Duodenal Cancer

In the human digestive system, the organ that follows the stomach is the small intestine. It is divided into three parts: the duodenum (9.8 in), jejunum (2.5 m), and the ileum (3.5 m). Duodenal cancer is a rare disease that affects the first part of the small intestine. It makes up only 1 to 2% of all gastrointestinal cancers.

Duodenum cancer is a rarely observed gastrointestinal cancer. There are certain risk factors that makes one prone to this cancer. Some of the risk factors that increase the chances of developing duodenum cancer are:

  • High fat diet
  • Celiac disease
  • Crohn’s disease
  • Familial adenomatous polyposis ((FAP) infection)
  • Muir-Torre syndrome
  • Peutz-Jeghers syndrome
  • Duodenal ulcer
  • Juvenile polyposis syndrome

It does not mean that every one who has been diagnosed with either of these conditions will develop this form of cancer. Rather, these risk factors just indicate that they are mostly the causes of developing duodenum cancer.

The symptoms seen in most of the individuals affected by this disease are as follows:

  • Pain below the breast bone
  • Nausea
  • Vomiting
  • Bloating of abdomen after consumption of food
  • Blood in stool
  • Abdominal swelling
  • Unexplained weight loss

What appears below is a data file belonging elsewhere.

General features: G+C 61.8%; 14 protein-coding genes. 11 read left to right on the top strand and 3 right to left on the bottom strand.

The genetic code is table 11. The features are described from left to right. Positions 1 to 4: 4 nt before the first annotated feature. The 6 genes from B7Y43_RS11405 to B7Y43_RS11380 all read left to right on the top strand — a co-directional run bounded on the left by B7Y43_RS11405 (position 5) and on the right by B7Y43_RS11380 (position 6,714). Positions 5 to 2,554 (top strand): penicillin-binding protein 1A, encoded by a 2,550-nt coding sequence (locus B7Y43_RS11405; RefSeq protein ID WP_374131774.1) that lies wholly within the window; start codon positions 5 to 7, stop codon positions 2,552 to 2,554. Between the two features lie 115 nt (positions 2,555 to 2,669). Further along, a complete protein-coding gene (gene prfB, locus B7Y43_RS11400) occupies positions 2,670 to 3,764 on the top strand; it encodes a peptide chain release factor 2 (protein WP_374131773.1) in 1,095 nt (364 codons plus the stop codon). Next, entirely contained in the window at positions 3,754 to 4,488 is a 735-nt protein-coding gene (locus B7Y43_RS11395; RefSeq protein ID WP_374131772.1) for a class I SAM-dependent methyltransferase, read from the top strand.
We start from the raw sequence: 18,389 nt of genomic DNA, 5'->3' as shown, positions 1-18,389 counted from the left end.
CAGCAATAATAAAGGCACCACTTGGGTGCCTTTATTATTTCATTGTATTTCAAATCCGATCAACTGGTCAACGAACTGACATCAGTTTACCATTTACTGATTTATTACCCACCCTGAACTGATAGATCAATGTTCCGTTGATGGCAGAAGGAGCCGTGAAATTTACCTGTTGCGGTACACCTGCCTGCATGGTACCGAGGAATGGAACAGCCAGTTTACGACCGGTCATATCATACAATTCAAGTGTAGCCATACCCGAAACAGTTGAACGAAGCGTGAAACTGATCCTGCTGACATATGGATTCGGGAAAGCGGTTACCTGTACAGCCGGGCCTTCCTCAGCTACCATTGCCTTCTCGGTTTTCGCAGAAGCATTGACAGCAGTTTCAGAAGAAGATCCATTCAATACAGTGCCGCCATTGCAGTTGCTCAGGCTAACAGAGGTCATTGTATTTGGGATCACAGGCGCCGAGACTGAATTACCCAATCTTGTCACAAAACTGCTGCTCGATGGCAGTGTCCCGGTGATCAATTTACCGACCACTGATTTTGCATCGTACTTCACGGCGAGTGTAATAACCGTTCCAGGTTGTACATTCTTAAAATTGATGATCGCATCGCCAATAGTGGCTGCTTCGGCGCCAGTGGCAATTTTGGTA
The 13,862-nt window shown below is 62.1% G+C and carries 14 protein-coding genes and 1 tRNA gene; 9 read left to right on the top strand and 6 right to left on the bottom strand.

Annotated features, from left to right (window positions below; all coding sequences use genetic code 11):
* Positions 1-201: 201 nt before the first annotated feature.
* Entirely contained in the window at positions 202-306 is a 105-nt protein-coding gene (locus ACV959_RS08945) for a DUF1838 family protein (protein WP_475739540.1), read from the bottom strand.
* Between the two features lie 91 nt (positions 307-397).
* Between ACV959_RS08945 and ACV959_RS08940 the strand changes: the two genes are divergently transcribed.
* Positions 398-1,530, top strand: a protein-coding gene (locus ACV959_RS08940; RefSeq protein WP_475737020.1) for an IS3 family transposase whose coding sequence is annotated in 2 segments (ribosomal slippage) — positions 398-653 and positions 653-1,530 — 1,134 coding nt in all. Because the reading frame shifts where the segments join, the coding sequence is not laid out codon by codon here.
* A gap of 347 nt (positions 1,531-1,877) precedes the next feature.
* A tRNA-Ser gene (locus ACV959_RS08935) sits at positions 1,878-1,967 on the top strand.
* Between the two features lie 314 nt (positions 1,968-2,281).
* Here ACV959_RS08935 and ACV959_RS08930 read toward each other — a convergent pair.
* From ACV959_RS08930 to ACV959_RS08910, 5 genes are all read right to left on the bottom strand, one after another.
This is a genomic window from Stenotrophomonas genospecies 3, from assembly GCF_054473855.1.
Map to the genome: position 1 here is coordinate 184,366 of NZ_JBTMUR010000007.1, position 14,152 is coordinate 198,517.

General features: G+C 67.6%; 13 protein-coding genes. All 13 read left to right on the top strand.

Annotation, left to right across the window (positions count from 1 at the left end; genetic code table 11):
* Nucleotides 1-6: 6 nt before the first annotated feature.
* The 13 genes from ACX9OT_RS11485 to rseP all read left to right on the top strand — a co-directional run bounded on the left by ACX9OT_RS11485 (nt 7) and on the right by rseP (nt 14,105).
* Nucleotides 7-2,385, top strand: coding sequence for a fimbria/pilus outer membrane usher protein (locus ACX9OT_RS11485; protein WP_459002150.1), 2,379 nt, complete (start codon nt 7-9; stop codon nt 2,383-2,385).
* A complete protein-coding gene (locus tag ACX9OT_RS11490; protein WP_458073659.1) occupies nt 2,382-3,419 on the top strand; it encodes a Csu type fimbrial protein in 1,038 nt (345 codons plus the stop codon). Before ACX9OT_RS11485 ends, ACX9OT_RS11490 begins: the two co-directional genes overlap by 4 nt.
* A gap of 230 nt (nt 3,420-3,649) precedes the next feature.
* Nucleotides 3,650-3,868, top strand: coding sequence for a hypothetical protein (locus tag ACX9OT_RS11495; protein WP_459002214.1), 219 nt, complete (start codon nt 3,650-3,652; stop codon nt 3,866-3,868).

• Abdominal pain in the middle region
  • Heartburn
  • Acid reflux
  • Fatigue

The most common types are found to be adenocarcinomas. In some cases, one can develop sarcomas as well as carcinoids of the pudendum.

Most of the symptoms are similar to other gastrointestinal disorders. Therefore, one needs to carry out specific diagnosis to be sure. The doctor may carry out a physical examination that helps detect lumps in the abdomen. Stool samples may be taken to detect the presence of blood cells. Other examinations include CT scan, X-ray of the abdomen, barium enema, liver function test, etc. Upper endoscopy, biopsy, laparotomy, etc., also helps with the diagnosis.

The treatment depends upon the stage of cancer, health and age of the patient, and other related factors. The most common line of treatment for duodenum cancer is chemotherapy as well as radiation therapy. If chemotherapy does not work, then surgery is carried out. In most cases, surgery is difficult as there are many blood vessels present in this part of the body. One of the most widely used surgical method is the ‘Whipple’ procedure. In this procedure, a feeding tube or drainage tube may be fitted to allow the movement of food that cannot pass through the small intestine blockage.

The prognosis depends on different factors like the depth of cancer invasion, the spread of metastasis to other organs, involvement of lymph nodes, overall health of patient, age, etc. It has been found that patients with duodenal cancer of the third part have better prognosis. The survival rate is better in younger patients. It has been seen that the survival rate of adenocarcinoma for five years is less than 35%.

One needs to undergo lifestyle changes to avoid this cancer, especially, when one is diagnosed with pre-existing conditions that increase the risk.